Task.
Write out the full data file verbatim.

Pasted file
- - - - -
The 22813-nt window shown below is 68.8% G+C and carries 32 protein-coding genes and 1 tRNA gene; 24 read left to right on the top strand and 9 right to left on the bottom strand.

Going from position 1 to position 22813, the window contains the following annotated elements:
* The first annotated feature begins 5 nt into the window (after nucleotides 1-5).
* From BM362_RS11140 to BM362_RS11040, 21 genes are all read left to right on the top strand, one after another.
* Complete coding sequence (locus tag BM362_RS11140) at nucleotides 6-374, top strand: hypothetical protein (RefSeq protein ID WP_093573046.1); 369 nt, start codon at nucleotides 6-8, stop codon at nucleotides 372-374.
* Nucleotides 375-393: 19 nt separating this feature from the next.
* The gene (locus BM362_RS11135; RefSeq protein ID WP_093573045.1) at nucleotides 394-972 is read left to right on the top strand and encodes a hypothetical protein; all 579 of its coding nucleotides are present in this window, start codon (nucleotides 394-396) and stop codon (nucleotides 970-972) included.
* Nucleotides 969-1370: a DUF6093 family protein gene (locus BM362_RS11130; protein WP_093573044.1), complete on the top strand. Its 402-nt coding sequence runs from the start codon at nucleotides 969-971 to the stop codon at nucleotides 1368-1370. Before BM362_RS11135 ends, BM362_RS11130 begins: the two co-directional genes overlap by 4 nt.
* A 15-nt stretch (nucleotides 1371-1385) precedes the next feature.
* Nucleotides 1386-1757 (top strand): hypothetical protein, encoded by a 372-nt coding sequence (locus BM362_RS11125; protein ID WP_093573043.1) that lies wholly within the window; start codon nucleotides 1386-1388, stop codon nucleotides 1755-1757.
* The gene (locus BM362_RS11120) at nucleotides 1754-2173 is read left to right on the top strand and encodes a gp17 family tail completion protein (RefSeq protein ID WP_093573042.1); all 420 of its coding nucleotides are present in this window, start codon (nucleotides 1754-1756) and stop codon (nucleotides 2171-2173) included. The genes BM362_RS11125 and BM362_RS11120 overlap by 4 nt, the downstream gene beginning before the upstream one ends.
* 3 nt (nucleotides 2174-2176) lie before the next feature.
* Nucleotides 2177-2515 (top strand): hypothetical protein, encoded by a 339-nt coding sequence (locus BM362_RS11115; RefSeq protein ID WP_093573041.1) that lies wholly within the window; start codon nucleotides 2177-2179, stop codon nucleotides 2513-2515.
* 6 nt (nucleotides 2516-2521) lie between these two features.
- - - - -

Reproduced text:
The 22813-nt window shown below is 68.8% G+C and carries 32 protein-coding genes and 1 tRNA gene; 24 read left to right on the top strand and 9 right to left on the bottom strand.

Going from position 1 to position 22813, the window contains the following annotated elements:
* The first annotated feature begins 5 nt into the window (after nucleotides 1-5).
* From BM362_RS11140 to BM362_RS11040, 21 genes are all read left to right on the top strand, one after another.
* Complete coding sequence (locus tag BM362_RS11140) at nucleotides 6-374, top strand: hypothetical protein (RefSeq protein ID WP_093573046.1); 369 nt, start codon at nucleotides 6-8, stop codon at nucleotides 372-374.
* Nucleotides 375-393: 19 nt separating this feature from the next.
* The gene (locus BM362_RS11135; RefSeq protein ID WP_093573045.1) at nucleotides 394-972 is read left to right on the top strand and encodes a hypothetical protein; all 579 of its coding nucleotides are present in this window, start codon (nucleotides 394-396) and stop codon (nucleotides 970-972) included.
* Nucleotides 969-1370: a DUF6093 family protein gene (locus BM362_RS11130; protein WP_093573044.1), complete on the top strand. Its 402-nt coding sequence runs from the start codon at nucleotides 969-971 to the stop codon at nucleotides 1368-1370. Before BM362_RS11135 ends, BM362_RS11130 begins: the two co-directional genes overlap by 4 nt.
* A 15-nt stretch (nucleotides 1371-1385) precedes the next feature.
* Nucleotides 1386-1757 (top strand): hypothetical protein, encoded by a 372-nt coding sequence (locus BM362_RS11125; protein ID WP_093573043.1) that lies wholly within the window; start codon nucleotides 1386-1388, stop codon nucleotides 1755-1757.
* The gene (locus BM362_RS11120) at nucleotides 1754-2173 is read left to right on the top strand and encodes a gp17 family tail completion protein (RefSeq protein ID WP_093573042.1); all 420 of its coding nucleotides are present in this window, start codon (nucleotides 1754-1756) and stop codon (nucleotides 2171-2173) included. The genes BM362_RS11125 and BM362_RS11120 overlap by 4 nt, the downstream gene beginning before the upstream one ends.
* 3 nt (nucleotides 2174-2176) lie before the next feature.
* Nucleotides 2177-2515 (top strand): hypothetical protein, encoded by a 339-nt coding sequence (locus BM362_RS11115; RefSeq protein ID WP_093573041.1) that lies wholly within the window; start codon nucleotides 2177-2179, stop codon nucleotides 2513-2515.
* 6 nt (nucleotides 2516-2521) lie between these two features.